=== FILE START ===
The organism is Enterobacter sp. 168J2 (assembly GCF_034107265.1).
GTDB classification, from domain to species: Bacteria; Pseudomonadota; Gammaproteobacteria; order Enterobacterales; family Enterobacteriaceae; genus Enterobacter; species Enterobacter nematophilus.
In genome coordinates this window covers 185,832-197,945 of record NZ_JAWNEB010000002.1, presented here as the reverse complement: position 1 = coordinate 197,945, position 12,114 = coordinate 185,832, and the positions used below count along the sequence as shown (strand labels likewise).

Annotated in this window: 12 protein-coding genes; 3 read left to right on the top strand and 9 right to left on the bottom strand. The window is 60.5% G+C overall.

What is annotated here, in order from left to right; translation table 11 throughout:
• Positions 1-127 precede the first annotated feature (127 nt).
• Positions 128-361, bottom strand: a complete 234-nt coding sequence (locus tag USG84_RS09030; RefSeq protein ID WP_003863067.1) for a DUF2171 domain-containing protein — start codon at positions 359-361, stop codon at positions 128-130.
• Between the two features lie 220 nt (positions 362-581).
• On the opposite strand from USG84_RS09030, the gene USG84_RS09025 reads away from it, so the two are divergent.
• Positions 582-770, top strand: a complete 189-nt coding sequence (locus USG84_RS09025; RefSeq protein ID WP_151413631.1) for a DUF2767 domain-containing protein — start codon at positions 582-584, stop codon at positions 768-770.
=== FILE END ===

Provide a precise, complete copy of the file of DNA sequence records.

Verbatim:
The organism is Enterobacter sp. 168J2 (assembly GCF_034107265.1).
GTDB classification, from domain to species: Bacteria; Pseudomonadota; Gammaproteobacteria; order Enterobacterales; family Enterobacteriaceae; genus Enterobacter; species Enterobacter nematophilus.
In genome coordinates this window covers 185,832-197,945 of record NZ_JAWNEB010000002.1, presented here as the reverse complement: position 1 = coordinate 197,945, position 12,114 = coordinate 185,832, and the positions used below count along the sequence as shown (strand labels likewise).

Annotated in this window: 12 protein-coding genes; 3 read left to right on the top strand and 9 right to left on the bottom strand. The window is 60.5% G+C overall.

What is annotated here, in order from left to right; translation table 11 throughout:
• Positions 1-127 precede the first annotated feature (127 nt).
• Positions 128-361, bottom strand: a complete 234-nt coding sequence (locus tag USG84_RS09030; RefSeq protein ID WP_003863067.1) for a DUF2171 domain-containing protein — start codon at positions 359-361, stop codon at positions 128-130.
• Between the two features lie 220 nt (positions 362-581).
• On the opposite strand from USG84_RS09030, the gene USG84_RS09025 reads away from it, so the two are divergent.
• Positions 582-770, top strand: a complete 189-nt coding sequence (locus USG84_RS09025; RefSeq protein ID WP_151413631.1) for a DUF2767 domain-containing protein — start codon at positions 582-584, stop codon at positions 768-770.